The "understory," narrator Jack Gorse explains early on, as he wanders the hidden Ramble in New York's Central Park, is made up of "the shrubs and vines, rather than the elms, oaks, and maples. ... The things that live at ground level are what hold the earth fast."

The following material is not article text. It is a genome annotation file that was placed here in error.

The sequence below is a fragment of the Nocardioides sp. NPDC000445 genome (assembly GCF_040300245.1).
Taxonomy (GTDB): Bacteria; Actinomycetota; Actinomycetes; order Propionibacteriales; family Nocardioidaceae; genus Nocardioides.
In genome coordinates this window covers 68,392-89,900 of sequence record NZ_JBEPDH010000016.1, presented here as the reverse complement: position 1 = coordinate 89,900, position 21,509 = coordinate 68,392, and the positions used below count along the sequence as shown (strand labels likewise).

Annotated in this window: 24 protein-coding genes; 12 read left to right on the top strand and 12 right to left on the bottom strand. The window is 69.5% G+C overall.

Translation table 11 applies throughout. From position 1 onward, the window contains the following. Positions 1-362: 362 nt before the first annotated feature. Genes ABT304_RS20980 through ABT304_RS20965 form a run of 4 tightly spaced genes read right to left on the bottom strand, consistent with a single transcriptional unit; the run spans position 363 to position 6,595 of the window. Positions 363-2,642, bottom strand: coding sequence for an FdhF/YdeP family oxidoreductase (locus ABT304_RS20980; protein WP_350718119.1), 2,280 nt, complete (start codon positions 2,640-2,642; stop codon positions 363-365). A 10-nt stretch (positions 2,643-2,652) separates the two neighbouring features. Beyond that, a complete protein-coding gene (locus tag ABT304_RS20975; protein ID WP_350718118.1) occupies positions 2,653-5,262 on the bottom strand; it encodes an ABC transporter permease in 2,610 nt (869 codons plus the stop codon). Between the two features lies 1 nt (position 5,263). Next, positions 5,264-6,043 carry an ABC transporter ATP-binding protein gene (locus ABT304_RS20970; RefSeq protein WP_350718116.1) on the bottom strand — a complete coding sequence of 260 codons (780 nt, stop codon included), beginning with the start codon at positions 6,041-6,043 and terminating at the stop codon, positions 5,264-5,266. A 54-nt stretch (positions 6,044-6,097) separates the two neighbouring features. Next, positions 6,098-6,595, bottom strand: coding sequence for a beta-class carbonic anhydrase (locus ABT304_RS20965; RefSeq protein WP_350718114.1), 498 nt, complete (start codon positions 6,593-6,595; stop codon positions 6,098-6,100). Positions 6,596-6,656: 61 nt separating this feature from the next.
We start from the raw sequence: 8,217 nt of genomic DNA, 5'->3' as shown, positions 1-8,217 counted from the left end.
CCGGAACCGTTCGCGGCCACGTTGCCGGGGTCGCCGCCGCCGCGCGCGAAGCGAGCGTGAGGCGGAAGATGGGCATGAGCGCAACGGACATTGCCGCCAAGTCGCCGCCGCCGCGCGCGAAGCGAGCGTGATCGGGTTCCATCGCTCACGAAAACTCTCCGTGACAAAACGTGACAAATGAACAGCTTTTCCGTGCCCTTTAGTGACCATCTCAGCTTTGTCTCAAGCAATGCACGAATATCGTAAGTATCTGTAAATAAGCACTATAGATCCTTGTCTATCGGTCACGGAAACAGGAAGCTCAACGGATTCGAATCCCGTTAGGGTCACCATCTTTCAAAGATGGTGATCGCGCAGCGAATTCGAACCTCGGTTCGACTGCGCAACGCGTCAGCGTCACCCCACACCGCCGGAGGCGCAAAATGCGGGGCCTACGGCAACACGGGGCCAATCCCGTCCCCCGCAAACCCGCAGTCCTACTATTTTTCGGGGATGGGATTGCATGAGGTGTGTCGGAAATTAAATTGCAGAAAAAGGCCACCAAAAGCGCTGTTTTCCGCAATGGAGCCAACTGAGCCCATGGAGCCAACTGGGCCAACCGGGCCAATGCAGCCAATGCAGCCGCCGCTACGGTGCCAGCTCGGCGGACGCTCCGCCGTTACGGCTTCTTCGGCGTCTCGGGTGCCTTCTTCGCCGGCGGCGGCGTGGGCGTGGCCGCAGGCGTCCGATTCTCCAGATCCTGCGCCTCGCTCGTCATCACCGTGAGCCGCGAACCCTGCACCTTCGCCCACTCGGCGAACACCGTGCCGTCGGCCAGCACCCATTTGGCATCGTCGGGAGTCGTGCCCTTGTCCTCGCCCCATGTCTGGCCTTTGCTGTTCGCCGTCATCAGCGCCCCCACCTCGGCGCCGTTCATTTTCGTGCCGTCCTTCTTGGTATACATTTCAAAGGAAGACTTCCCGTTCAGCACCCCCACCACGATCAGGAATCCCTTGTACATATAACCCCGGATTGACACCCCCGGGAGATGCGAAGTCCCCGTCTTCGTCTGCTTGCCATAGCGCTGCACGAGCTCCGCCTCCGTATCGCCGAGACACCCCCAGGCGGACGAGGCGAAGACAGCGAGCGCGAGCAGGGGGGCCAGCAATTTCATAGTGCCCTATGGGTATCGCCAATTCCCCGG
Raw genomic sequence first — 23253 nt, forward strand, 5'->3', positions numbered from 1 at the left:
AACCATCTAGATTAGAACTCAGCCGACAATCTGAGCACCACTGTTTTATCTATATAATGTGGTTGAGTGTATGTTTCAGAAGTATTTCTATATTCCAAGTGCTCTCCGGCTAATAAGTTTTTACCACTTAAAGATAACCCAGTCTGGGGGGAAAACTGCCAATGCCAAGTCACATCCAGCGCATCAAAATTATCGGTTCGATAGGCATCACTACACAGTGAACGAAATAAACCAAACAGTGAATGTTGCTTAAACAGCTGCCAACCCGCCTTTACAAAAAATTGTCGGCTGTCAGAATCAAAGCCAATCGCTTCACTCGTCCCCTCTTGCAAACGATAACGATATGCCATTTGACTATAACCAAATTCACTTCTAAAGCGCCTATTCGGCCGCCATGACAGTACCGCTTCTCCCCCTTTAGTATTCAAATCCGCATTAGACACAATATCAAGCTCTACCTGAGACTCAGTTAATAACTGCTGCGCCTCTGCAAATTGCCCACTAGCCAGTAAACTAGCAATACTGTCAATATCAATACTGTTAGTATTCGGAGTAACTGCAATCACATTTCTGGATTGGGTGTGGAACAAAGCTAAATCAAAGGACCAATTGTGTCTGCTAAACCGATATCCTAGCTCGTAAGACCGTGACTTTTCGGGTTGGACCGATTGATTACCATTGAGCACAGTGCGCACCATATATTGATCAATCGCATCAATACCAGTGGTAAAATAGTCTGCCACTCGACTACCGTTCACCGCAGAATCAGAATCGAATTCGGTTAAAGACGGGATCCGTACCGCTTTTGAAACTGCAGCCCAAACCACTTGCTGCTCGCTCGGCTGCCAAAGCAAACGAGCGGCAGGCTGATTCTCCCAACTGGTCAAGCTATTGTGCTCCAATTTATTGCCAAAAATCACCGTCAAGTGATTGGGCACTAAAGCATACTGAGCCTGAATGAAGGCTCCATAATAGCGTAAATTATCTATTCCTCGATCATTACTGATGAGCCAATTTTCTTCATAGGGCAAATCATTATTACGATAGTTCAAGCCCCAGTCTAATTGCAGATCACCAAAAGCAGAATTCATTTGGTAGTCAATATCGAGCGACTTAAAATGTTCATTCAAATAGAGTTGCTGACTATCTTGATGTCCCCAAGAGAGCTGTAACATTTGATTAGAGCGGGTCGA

This observation in Pam Erens' debut novel, "The Understory," might serve as a gentle metaphor for Jack, an obsessive, 40-year-old loner and creature of habit who is as overlooked as the smaller details he takes into account. He tends to his narrative with the same ascetic precision that characterizes a daily regimen of waking at daybreak and beginning his stroll through the city.